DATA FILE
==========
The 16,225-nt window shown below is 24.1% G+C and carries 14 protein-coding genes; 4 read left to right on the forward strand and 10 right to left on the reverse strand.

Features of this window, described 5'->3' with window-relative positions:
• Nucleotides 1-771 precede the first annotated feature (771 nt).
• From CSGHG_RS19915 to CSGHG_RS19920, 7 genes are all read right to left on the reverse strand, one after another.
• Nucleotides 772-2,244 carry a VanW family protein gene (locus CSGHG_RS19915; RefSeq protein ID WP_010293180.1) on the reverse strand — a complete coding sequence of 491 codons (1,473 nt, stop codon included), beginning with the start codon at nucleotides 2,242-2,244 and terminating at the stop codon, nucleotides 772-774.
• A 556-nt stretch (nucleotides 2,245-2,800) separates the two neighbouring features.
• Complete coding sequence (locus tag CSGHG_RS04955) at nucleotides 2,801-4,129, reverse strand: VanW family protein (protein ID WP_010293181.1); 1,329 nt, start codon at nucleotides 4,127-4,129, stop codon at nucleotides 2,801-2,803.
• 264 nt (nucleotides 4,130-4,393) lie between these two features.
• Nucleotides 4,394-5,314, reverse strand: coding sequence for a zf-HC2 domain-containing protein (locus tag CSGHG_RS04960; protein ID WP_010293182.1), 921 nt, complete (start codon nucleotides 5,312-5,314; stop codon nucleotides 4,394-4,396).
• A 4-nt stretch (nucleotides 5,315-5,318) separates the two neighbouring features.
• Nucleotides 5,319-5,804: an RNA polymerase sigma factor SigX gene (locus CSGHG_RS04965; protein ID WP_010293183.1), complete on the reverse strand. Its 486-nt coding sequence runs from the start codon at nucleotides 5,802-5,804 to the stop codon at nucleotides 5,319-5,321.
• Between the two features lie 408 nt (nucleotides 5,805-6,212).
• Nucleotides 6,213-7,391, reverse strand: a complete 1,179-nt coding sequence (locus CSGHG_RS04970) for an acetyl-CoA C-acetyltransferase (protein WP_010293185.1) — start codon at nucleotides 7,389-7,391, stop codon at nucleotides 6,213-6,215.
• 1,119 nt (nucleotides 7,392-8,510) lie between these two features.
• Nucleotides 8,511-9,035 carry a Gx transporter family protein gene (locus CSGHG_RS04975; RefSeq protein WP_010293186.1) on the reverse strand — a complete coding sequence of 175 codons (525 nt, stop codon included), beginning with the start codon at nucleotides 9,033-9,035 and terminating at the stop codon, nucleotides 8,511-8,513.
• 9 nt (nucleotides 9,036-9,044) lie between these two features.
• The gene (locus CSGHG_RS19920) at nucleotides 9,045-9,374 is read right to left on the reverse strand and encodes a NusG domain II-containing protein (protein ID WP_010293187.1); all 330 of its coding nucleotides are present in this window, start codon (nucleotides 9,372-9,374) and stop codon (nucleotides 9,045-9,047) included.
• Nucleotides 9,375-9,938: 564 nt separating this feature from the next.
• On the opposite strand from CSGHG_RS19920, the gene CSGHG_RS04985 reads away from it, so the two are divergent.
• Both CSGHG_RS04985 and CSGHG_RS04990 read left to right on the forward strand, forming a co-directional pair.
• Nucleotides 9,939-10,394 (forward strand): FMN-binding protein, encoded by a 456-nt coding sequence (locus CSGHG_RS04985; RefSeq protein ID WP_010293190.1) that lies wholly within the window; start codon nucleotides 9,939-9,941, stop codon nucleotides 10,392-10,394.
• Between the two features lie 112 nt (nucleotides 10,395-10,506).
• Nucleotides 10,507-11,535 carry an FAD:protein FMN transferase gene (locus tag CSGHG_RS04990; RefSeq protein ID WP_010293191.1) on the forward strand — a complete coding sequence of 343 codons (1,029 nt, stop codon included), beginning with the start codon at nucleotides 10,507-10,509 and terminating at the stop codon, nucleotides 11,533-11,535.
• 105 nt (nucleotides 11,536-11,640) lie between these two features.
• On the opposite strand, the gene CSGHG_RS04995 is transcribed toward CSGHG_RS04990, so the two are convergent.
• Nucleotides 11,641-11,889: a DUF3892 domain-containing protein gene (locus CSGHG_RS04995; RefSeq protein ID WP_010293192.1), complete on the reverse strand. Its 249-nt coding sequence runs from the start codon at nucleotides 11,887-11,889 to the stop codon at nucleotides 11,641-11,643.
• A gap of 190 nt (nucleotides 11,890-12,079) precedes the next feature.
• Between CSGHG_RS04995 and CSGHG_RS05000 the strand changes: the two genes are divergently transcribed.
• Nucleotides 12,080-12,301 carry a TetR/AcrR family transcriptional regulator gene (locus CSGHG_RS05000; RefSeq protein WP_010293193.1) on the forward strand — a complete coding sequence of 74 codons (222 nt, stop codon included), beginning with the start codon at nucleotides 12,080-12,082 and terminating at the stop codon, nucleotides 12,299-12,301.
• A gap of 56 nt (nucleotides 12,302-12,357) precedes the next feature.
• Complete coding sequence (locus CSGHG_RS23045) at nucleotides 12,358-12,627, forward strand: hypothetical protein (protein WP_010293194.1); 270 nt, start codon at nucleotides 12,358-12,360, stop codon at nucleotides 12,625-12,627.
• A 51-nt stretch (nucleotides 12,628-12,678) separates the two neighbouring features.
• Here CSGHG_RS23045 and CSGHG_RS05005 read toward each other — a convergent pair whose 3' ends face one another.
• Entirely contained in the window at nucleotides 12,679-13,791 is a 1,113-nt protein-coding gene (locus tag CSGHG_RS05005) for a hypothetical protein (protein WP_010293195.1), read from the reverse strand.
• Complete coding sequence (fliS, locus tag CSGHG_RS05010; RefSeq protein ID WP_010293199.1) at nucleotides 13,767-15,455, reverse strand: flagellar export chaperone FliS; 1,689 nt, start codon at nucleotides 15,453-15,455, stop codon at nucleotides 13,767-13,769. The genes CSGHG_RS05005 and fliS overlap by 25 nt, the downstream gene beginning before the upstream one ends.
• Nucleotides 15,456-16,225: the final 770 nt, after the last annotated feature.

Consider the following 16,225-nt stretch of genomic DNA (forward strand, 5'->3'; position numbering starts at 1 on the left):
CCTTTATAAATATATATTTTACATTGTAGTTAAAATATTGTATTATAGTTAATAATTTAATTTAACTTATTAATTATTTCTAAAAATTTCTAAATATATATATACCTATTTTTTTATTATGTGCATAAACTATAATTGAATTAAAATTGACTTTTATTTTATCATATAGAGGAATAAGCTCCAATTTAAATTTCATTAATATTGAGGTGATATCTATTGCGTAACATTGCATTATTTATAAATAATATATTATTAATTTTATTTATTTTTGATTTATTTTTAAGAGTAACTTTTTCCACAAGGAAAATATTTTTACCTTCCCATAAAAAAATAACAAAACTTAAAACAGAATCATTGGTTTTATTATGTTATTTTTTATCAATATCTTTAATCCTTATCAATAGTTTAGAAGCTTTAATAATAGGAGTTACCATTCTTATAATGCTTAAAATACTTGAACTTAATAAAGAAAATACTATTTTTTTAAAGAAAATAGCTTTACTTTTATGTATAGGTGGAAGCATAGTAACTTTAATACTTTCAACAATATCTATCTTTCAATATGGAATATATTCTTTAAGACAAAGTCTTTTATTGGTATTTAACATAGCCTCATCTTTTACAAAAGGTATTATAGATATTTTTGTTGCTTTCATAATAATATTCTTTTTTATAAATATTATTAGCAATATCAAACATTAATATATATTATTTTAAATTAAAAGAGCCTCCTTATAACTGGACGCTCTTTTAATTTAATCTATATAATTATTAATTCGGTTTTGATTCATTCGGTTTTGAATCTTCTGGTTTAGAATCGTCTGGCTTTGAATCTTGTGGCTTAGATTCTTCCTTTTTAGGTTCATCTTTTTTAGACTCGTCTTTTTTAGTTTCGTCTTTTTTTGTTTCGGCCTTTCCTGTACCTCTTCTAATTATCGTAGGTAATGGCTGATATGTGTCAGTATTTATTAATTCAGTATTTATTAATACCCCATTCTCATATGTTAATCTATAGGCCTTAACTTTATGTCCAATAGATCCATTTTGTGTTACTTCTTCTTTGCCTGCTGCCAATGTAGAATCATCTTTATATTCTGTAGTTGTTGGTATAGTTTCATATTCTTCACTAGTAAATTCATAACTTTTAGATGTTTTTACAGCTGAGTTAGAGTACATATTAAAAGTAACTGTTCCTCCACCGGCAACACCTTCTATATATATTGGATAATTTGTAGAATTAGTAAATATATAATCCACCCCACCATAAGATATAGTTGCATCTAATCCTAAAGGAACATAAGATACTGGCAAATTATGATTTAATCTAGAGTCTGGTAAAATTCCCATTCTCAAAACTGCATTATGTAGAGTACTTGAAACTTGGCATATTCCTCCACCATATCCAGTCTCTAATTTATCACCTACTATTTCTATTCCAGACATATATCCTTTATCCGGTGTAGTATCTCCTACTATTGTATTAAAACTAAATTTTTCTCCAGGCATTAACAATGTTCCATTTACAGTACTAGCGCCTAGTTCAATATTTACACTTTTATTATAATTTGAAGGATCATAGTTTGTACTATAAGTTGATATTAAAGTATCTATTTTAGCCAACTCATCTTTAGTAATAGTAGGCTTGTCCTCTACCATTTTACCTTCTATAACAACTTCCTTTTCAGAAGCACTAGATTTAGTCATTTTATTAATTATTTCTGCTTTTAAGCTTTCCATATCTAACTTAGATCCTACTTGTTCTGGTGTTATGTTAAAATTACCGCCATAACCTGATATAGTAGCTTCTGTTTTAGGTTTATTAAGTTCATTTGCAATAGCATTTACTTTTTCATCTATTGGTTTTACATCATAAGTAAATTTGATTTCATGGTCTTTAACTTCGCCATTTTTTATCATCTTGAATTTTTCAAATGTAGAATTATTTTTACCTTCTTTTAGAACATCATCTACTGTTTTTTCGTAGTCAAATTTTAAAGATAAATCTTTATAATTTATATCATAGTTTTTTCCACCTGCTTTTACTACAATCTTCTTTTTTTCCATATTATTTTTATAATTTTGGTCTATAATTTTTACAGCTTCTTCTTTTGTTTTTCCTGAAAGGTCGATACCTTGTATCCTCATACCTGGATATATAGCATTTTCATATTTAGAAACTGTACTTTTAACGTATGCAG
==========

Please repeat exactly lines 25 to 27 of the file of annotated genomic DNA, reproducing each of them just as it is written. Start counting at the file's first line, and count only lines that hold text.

• On the opposite strand, the gene CSGHG_RS04995 is transcribed toward CSGHG_RS04990, so the two are convergent.
• Nucleotides 11,641-11,889: a DUF3892 domain-containing protein gene (locus CSGHG_RS04995; RefSeq protein ID WP_010293192.1), complete on the reverse strand. Its 249-nt coding sequence runs from the start codon at nucleotides 11,887-11,889 to the stop codon at nucleotides 11,641-11,643.
• A gap of 190 nt (nucleotides 11,890-12,079) precedes the next feature.